Popular messaging app WhatsApp could be banned in the UK if its Parliament passes the Investigatory Powers Bill this Autumn session.
The bill, which has been dubbed as the "Snooper's Charter", was drafted in May this year and was also a part of the Queen's address to the Parliament. It aims at giving security and intelligence agencies greater access to electronic communication of its citizens.
Why is the bill called 'Snooper's Charter'?
Even as details of the bill remain unclear, many see it as a serious breach of privacy. The bill makes it mandatory for internet service providers, telecom operators, and Over the Top (OTT) service-providers like Facebook and Google to keep complete records of all consumer activity and make it available to the government.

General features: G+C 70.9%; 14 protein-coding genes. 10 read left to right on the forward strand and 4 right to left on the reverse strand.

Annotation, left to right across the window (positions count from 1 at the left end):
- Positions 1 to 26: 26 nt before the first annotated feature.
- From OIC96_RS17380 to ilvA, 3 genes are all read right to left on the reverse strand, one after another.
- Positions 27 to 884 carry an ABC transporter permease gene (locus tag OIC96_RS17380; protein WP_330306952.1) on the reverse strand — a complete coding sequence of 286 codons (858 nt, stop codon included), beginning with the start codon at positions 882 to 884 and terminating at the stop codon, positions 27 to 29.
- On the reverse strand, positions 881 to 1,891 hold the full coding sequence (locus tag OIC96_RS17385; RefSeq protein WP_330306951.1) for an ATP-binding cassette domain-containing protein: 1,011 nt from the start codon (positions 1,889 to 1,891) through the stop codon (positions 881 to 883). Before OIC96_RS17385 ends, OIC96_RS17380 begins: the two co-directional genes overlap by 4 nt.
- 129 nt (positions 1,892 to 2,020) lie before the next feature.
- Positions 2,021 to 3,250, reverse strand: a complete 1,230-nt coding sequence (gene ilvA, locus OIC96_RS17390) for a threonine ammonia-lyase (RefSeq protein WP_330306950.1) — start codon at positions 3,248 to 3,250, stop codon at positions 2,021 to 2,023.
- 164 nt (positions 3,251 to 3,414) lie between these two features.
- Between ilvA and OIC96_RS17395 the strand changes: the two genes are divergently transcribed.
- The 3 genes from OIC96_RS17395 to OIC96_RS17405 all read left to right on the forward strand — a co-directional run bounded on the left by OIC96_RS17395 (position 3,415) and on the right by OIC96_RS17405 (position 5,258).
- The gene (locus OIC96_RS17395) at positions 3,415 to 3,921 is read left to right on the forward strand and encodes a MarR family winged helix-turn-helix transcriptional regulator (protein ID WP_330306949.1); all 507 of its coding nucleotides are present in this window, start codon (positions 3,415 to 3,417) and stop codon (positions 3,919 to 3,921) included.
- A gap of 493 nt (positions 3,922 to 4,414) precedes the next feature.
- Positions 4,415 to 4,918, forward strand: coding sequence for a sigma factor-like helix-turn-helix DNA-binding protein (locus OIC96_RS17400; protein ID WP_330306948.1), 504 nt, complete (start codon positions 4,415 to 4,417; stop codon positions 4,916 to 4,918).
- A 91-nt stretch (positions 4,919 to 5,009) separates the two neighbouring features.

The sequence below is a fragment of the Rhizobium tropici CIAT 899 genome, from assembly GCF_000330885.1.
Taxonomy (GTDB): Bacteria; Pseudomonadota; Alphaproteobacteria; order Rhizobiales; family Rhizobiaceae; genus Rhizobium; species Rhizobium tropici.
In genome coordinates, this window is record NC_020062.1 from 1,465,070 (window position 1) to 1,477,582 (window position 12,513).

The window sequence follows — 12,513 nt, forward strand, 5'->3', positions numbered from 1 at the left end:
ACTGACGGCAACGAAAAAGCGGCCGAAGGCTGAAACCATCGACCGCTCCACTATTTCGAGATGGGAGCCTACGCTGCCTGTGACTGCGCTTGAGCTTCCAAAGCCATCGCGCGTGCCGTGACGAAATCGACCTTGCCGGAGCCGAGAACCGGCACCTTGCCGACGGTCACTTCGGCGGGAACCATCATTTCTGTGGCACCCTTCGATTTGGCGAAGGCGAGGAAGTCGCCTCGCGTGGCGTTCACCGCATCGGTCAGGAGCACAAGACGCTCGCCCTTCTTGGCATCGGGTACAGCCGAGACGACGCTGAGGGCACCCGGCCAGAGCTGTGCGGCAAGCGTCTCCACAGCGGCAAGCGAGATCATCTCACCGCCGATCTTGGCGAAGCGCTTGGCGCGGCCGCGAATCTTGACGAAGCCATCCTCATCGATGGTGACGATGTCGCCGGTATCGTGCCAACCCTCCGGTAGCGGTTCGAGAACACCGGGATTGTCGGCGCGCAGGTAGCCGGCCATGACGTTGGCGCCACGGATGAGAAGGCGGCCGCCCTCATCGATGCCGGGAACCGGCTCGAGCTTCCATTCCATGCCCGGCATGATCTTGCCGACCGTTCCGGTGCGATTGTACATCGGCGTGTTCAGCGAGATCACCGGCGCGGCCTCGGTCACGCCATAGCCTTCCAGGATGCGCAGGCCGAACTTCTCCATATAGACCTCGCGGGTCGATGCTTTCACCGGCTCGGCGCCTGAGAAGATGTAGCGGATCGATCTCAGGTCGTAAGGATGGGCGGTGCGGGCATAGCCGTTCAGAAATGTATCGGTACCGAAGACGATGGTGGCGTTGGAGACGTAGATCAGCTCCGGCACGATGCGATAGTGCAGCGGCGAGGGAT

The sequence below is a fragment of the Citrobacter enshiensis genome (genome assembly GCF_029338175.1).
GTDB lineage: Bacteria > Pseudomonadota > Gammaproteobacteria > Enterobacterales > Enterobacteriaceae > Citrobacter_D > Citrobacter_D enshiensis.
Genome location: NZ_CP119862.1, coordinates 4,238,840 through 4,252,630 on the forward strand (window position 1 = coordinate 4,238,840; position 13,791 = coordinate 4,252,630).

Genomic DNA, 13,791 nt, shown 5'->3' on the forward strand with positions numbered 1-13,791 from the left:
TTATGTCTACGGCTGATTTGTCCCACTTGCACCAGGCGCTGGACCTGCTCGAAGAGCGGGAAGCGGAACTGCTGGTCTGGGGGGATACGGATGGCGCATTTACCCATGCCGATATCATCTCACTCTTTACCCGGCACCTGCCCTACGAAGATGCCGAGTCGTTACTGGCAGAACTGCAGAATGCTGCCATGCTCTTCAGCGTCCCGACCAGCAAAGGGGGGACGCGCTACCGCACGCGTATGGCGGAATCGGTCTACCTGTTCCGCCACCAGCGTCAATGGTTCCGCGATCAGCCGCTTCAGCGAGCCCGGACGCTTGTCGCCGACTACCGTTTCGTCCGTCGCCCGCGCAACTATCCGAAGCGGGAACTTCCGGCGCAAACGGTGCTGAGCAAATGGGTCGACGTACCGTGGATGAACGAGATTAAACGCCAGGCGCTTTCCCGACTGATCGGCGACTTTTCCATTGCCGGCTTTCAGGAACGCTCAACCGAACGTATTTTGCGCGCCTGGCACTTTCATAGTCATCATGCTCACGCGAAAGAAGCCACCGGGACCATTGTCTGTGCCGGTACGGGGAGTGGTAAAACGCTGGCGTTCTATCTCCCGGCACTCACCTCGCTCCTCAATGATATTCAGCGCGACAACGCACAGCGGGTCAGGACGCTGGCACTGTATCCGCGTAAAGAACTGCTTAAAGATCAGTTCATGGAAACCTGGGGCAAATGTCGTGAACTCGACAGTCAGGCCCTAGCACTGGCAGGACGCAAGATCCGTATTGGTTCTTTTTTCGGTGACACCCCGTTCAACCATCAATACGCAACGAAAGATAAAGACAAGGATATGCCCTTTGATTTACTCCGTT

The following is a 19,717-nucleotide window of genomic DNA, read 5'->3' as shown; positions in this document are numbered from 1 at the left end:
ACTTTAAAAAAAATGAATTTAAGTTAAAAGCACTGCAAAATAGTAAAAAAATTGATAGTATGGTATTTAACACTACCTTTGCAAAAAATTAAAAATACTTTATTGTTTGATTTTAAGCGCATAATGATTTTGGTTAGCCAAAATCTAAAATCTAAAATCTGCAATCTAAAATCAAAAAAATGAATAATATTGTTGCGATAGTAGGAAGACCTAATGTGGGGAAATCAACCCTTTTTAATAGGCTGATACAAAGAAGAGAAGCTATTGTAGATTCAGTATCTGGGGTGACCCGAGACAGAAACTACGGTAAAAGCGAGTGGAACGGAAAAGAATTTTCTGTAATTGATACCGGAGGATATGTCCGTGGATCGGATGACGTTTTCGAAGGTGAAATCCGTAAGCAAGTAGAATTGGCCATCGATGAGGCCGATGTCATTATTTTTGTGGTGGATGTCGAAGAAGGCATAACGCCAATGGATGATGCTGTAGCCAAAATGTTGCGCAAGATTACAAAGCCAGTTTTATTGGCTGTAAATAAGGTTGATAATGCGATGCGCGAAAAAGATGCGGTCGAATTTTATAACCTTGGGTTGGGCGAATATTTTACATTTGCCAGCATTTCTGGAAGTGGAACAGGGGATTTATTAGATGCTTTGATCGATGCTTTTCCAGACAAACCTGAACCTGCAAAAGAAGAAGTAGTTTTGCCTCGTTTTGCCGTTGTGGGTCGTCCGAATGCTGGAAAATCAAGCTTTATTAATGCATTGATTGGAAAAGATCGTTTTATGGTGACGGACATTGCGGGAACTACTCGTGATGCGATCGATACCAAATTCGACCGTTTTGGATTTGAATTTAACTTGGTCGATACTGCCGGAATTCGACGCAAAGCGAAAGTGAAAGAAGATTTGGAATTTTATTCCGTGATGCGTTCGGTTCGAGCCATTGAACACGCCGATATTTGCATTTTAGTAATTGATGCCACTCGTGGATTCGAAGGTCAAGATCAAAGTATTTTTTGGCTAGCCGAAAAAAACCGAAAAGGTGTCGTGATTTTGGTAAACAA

Another reason why the bill is being opposed is because many apps which do not allow end-to-end encryption of their data might face a ban. These include, apart from WhatsApp, iMessage and Snapchat.
Why is the government keen on the bill?
The UK government has justified the 'snooping' abilities of this bill citing recent terrorist attacks across Europe. PM David Cameron said in January:"In our country, do we want to allow a means of communication between people which we cannot read?"